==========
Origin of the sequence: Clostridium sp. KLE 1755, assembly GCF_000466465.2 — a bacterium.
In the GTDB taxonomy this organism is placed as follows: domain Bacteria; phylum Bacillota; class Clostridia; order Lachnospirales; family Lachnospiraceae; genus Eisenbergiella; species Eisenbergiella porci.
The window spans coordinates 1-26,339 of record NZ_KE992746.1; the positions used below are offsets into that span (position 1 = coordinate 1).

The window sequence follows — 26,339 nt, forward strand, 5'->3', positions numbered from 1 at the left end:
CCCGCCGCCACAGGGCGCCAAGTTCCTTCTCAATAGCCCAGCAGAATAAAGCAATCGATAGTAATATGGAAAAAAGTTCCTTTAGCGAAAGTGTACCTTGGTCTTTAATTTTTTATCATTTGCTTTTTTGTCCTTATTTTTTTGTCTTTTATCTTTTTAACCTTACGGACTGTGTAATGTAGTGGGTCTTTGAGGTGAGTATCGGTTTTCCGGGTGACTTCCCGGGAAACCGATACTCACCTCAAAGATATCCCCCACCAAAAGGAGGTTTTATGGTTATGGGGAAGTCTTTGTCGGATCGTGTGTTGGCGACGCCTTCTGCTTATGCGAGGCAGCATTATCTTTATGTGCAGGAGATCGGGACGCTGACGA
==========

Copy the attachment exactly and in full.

Origin of the sequence: Clostridium sp. KLE 1755, assembly GCF_000466465.2 — a bacterium.
In the GTDB taxonomy this organism is placed as follows: domain Bacteria; phylum Bacillota; class Clostridia; order Lachnospirales; family Lachnospiraceae; genus Eisenbergiella; species Eisenbergiella porci.
The window spans coordinates 1-26,339 of record NZ_KE992746.1; the positions used below are offsets into that span (position 1 = coordinate 1).

The window sequence follows — 26,339 nt, forward strand, 5'->3', positions numbered from 1 at the left end:
CCCGCCGCCACAGGGCGCCAAGTTCCTTCTCAATAGCCCAGCAGAATAAAGCAATCGATAGTAATATGGAAAAAAGTTCCTTTAGCGAAAGTGTACCTTGGTCTTTAATTTTTTATCATTTGCTTTTTTGTCCTTATTTTTTTGTCTTTTATCTTTTTAACCTTACGGACTGTGTAATGTAGTGGGTCTTTGAGGTGAGTATCGGTTTTCCGGGTGACTTCCCGGGAAACCGATACTCACCTCAAAGATATCCCCCACCAAAAGGAGGTTTTATGGTTATGGGGAAGTCTTTGTCGGATCGTGTGTTGGCGACGCCTTCTGCTTATGCGAGGCAGCATTATCTTTATGTGCAGGAGATCGGGACGCTGACGA